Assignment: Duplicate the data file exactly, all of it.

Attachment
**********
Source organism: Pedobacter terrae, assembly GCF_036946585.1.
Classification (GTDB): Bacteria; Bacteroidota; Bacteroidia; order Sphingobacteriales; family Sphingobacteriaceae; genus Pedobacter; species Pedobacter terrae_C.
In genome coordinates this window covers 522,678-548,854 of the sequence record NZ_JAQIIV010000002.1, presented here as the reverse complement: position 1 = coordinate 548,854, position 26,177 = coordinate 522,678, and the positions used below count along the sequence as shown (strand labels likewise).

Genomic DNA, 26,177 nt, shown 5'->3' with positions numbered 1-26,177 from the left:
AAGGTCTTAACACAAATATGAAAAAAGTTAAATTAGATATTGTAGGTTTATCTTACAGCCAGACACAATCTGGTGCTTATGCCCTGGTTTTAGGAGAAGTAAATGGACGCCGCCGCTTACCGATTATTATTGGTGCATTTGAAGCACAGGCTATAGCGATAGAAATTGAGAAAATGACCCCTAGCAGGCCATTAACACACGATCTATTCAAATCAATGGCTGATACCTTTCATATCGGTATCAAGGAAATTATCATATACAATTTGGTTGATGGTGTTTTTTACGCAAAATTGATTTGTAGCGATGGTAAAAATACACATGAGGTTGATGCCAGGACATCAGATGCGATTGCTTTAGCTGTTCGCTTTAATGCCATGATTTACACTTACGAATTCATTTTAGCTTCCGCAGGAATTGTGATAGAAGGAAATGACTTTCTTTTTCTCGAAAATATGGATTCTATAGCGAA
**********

Source organism: Pedobacter terrae, assembly GCF_036946585.1.
Classification (GTDB): Bacteria; Bacteroidota; Bacteroidia; order Sphingobacteriales; family Sphingobacteriaceae; genus Pedobacter; species Pedobacter terrae_C.
In genome coordinates this window covers 522,678-548,854 of the sequence record NZ_JAQIIV010000002.1, presented here as the reverse complement: position 1 = coordinate 548,854, position 26,177 = coordinate 522,678, and the positions used below count along the sequence as shown (strand labels likewise).

Genomic DNA, 26,177 nt, shown 5'->3' with positions numbered 1-26,177 from the left:
AAGGTCTTAACACAAATATGAAAAAAGTTAAATTAGATATTGTAGGTTTATCTTACAGCCAGACACAATCTGGTGCTTATGCCCTGGTTTTAGGAGAAGTAAATGGACGCCGCCGCTTACCGATTATTATTGGTGCATTTGAAGCACAGGCTATAGCGATAGAAATTGAGAAAATGACCCCTAGCAGGCCATTAACACACGATCTATTCAAATCAATGGCTGATACCTTTCATATCGGTATCAAGGAAATTATCATATACAATTTGGTTGATGGTGTTTTTTACGCAAAATTGATTTGTAGCGATGGTAAAAATACACATGAGGTTGATGCCAGGACATCAGATGCGATTGCTTTAGCTGTTCGCTTTAATGCCATGATTTACACTTACGAATTCATTTTAGCTTCCGCAGGAATTGTGATAGAAGGAAATGACTTTCTTTTTCTCGAAAATATGGATTCTATAGCGAA